Meanwhile, through the divine powers of the Buddha, the four groups saw the bodhisattvas filling the empty space of immeasurable hundreds of thousands of millions of billions of lands. Among these bodhisattvas were the four leaders. The first leader was called Superior Actions, the second leader was called Boundless Actions, the third leader was called Pure Actions, and the fourth leader was called Steadfast Actions. These four bodhisattvas were the foremost teachers and leaders among the assembly (LS 15: 1.8).
Nichiren considered himself to be the reincarnation of Bodhisattva Superior Actions.14 The Nikko-lineage of Nichiren Buddhism, Soka Gakkai and Nichiren Shoshu, regards Nichiren as the “Original Buddha” (Adi-Buddha) and rejects the contentions of other Nichiren sects that view him as a bodhisattva.15
The primary reason why the four bodhisattvas of the earth are included is due to the emergence of the four leaders of the bodhisattvas of the earth—Superior Actions, Boundless Actions, Pure Actions, and Steadfast Actions—in response to the summons of Shakyamuni Buddha in Chapter 15. To benefit living beings in the Saha world, the Buddha entrusted the propagation of the Lotus Sutra in the Saha world to the four leaders of the bodhisattvas of the earth instead of the bodhisattvas from the other lands.
Number Reference to the Mandala of the Lotus Sutra
|No.||Name in English||Name in Chinese|
|1||Lotus Sutra of the Magnificent Law||妙法莲华经
(Miao Fa Lian Hua Jing)
|2||Shakyamuni Buddha||释迦牟尼佛 (Shi Jia Mou Ni Fo)|
|3||Abundant Treasures Tathagata||多宝如来 (Duo Bao Ru Lai)|
|4||Bodhisattva Manjushri||文殊师利菩萨 (Wen Shu Shi Li Pu Sa)|
|5||Bodhisattva Universal Worthy||普贤菩萨 (Pu Xian Pu Sa)|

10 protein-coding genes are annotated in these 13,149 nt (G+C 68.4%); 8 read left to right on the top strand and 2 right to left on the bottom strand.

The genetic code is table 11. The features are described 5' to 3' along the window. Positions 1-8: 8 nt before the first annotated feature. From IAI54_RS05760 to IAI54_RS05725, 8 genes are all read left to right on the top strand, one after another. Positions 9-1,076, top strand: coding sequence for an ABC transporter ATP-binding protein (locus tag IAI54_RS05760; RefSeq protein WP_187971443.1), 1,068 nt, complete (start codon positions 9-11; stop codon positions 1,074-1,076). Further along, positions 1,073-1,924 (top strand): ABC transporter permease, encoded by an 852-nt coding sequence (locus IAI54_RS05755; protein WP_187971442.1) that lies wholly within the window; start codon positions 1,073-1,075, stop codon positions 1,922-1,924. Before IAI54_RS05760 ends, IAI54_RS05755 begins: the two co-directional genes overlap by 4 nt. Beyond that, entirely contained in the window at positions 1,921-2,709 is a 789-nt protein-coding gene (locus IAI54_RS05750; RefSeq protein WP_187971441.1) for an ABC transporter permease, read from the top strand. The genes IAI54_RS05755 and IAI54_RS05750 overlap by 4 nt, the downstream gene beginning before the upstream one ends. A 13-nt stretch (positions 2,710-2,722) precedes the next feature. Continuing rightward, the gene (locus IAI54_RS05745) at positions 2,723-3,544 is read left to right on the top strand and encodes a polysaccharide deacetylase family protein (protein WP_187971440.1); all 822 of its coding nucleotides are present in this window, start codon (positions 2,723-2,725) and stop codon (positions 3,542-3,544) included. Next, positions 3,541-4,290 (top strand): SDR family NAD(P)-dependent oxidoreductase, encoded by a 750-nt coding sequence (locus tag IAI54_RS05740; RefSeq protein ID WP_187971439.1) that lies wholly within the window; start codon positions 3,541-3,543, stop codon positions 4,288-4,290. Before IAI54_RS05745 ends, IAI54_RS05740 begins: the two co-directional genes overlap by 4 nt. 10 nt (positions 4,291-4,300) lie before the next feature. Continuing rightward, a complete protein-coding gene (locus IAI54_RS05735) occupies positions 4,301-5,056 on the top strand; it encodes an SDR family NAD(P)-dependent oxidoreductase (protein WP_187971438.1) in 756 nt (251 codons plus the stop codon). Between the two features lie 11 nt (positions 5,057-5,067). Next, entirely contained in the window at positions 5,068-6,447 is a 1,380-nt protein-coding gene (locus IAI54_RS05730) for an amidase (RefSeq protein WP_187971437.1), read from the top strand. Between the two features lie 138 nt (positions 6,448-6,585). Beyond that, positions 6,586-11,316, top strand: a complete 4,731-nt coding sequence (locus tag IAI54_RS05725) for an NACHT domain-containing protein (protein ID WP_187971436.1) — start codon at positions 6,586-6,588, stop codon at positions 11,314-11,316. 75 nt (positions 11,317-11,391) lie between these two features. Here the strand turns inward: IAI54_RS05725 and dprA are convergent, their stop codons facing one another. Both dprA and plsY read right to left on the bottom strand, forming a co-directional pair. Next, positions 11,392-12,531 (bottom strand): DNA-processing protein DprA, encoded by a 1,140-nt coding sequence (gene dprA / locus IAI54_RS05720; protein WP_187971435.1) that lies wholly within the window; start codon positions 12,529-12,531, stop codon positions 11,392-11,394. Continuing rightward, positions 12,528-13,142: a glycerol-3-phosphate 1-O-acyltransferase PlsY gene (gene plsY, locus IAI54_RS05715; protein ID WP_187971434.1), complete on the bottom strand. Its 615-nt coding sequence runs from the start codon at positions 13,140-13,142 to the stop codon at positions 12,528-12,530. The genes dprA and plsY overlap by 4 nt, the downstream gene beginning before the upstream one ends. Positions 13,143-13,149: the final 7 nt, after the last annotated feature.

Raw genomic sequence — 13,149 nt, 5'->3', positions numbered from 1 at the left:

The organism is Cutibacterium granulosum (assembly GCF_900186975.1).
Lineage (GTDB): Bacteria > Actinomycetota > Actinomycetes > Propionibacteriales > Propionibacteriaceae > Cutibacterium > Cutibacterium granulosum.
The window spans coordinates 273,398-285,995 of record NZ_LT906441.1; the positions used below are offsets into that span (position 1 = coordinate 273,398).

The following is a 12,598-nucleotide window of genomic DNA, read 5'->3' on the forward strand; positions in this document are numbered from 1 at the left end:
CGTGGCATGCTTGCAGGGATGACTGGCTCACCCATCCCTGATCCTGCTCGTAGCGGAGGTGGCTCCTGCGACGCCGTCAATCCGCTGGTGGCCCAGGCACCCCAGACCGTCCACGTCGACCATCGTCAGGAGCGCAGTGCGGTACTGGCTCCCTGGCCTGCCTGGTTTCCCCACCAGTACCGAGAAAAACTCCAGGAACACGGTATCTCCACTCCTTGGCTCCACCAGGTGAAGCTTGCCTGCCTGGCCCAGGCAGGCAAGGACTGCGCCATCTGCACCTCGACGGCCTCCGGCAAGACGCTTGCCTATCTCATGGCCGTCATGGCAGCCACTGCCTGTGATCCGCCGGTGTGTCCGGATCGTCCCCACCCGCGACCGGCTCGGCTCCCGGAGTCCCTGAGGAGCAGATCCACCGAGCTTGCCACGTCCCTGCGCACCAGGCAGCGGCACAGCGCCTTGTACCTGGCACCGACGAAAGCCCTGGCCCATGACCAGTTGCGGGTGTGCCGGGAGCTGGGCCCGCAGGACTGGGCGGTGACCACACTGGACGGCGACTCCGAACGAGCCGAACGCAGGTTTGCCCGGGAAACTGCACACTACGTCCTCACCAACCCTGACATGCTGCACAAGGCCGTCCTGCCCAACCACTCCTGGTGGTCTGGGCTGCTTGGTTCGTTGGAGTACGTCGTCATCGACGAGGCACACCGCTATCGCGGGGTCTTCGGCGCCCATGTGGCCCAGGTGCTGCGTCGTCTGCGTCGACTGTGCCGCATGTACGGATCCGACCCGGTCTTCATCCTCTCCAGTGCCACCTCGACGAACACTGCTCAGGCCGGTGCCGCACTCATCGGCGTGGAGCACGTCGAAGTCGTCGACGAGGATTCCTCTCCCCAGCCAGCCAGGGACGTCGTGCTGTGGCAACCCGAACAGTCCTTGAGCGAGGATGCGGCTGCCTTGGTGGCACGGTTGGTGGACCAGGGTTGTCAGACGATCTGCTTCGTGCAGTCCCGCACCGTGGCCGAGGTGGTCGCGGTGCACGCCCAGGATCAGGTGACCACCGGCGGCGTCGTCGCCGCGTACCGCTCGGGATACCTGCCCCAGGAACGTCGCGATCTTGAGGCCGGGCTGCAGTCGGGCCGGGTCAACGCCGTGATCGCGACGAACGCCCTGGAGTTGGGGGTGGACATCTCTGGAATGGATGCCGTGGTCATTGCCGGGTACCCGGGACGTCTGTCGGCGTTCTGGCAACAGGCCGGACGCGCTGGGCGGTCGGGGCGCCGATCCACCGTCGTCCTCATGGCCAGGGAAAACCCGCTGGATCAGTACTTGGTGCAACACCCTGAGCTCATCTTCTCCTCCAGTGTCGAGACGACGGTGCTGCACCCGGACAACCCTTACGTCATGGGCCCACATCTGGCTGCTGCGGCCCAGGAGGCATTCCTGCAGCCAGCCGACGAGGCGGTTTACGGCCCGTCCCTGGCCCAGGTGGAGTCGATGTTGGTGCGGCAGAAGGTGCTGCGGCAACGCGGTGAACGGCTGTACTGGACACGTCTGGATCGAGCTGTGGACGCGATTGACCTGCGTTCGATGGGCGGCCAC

|6||Bodhisattva Avalokitesvara||观世音菩萨 (Guan Shi Yin Pu Sa)|
|7||Bodhisattva Wonderful Music||妙音菩萨 (Miao Yin Pu Sa)|
|8||Bodhisattva Medicine King||药王菩萨 (Yao Wang Pu Sa)|
|9||Bodhisattva Maitreya||弥勒菩萨 (Mi Le Pu Sa)|
|10||Bodhisattva Superior Actions||上行菩萨 (Shang Xing Pu Sa)|
|11||Bodhisattva Boundless Actions||无边行菩萨 (Wu Bian Xing Pu Sa)|
|12||Bodhisattva Pure Actions||净行菩萨 (Jing Xing Pu Sa)|
|13||Bodhisattva Steadfast Actions||安立行菩萨 (An Li Xing Pu Sa)|
|14||Akshobhya Buddha||阿閦佛 (A Chu Fo)|
|15||Sumeru Peak Buddha||须弥顶佛 (Xu Mi Ding Fo)|
|16||Lion Voice Buddha||师子音佛 (Shi Zi Yin Fo)|
|17||Lion Appearance Buddha||师子相佛 (Shi Zi Xiang Fo)|
|18||Space Dwelling Buddha||虚空住佛 (Xu Kong Zhu Fo)|
|19||Eternal Extinction Buddha||常灭佛 (Chang Mie Fo)|
|20||Emperor Appearance Buddha||帝相佛 (Di Xiang Fo)|
|21||Brahma Appearance Buddha||梵相佛 (Fan Xiang Fo)|
|22||Amida Buddha||阿弥陀佛 (A Mi Tuo Fo)|
|23||Saving All from the Suffering of the World Buddha||度一切世间苦恼佛 (Du Yi Qie Shi Jian Ku Nao Fo)|
|24||Sumeru Appearance||须弥相佛 (Xu Mi Xiang Fo)|
|25||Tamalapatra Sandalwood Fragrance Divine Power||多摩罗跋栴檀香神通佛(Duo Mo Luo Ba Zhan Tan Xiang Shen Fo)|
|26||Cloud Freedom||云自在佛(Yun Zi Zai Fo)|
|27||King of Cloud Freedom||云自在王佛(Yun Zi Zai Wang Fo)|
|28||Destroyer of All Worldly Fear Buddha||坏一切世间怖畏佛(Huai Zi Qie Shi Jian Bu Wei Fo)|
|29||Shakyamuni Buddha||释迦牟尼佛 (Shi Jia Mou Ni Fo)|